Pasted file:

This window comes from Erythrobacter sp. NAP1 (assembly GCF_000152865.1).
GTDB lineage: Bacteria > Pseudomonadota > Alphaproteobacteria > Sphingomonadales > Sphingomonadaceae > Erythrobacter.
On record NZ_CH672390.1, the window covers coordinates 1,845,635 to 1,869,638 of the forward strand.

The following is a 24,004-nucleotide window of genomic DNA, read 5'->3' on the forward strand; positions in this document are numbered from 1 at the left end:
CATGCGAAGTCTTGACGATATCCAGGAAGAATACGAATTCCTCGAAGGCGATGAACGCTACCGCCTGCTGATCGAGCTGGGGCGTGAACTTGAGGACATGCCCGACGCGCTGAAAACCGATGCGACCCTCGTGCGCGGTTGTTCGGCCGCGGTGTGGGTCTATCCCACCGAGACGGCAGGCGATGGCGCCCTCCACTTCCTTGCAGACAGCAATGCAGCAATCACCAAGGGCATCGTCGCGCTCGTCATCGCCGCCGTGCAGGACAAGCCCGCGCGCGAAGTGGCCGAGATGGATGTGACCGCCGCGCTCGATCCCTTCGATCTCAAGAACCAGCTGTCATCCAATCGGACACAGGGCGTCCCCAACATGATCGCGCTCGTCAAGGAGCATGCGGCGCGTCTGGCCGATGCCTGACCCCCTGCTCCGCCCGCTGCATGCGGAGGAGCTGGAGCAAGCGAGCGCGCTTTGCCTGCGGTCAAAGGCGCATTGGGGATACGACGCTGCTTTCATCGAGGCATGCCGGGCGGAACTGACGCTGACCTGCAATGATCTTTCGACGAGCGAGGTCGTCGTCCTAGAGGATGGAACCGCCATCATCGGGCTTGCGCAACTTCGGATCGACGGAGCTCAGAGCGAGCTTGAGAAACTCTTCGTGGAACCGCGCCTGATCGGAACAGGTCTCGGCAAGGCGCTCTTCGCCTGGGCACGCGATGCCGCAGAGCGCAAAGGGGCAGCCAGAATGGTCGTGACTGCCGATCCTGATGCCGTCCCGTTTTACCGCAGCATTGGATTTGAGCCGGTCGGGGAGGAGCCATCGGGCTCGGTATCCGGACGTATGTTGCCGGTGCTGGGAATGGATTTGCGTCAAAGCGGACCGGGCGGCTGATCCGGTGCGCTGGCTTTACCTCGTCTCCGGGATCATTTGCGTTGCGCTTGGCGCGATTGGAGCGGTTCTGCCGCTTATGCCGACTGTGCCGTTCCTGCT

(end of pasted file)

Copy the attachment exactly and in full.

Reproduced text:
This window comes from Erythrobacter sp. NAP1 (assembly GCF_000152865.1).
GTDB lineage: Bacteria > Pseudomonadota > Alphaproteobacteria > Sphingomonadales > Sphingomonadaceae > Erythrobacter.
On record NZ_CH672390.1, the window covers coordinates 1,845,635 to 1,869,638 of the forward strand.

The following is a 24,004-nucleotide window of genomic DNA, read 5'->3' on the forward strand; positions in this document are numbered from 1 at the left end:
CATGCGAAGTCTTGACGATATCCAGGAAGAATACGAATTCCTCGAAGGCGATGAACGCTACCGCCTGCTGATCGAGCTGGGGCGTGAACTTGAGGACATGCCCGACGCGCTGAAAACCGATGCGACCCTCGTGCGCGGTTGTTCGGCCGCGGTGTGGGTCTATCCCACCGAGACGGCAGGCGATGGCGCCCTCCACTTCCTTGCAGACAGCAATGCAGCAATCACCAAGGGCATCGTCGCGCTCGTCATCGCCGCCGTGCAGGACAAGCCCGCGCGCGAAGTGGCCGAGATGGATGTGACCGCCGCGCTCGATCCCTTCGATCTCAAGAACCAGCTGTCATCCAATCGGACACAGGGCGTCCCCAACATGATCGCGCTCGTCAAGGAGCATGCGGCGCGTCTGGCCGATGCCTGACCCCCTGCTCCGCCCGCTGCATGCGGAGGAGCTGGAGCAAGCGAGCGCGCTTTGCCTGCGGTCAAAGGCGCATTGGGGATACGACGCTGCTTTCATCGAGGCATGCCGGGCGGAACTGACGCTGACCTGCAATGATCTTTCGACGAGCGAGGTCGTCGTCCTAGAGGATGGAACCGCCATCATCGGGCTTGCGCAACTTCGGATCGACGGAGCTCAGAGCGAGCTTGAGAAACTCTTCGTGGAACCGCGCCTGATCGGAACAGGTCTCGGCAAGGCGCTCTTCGCCTGGGCACGCGATGCCGCAGAGCGCAAAGGGGCAGCCAGAATGGTCGTGACTGCCGATCCTGATGCCGTCCCGTTTTACCGCAGCATTGGATTTGAGCCGGTCGGGGAGGAGCCATCGGGCTCGGTATCCGGACGTATGTTGCCGGTGCTGGGAATGGATTTGCGTCAAAGCGGACCGGGCGGCTGATCCGGTGCGCTGGCTTTACCTCGTCTCCGGGATCATTTGCGTTGCGCTTGGCGCGATTGGAGCGGTTCTGCCGCTTATGCCGACTGTGCCGTTCCTGCT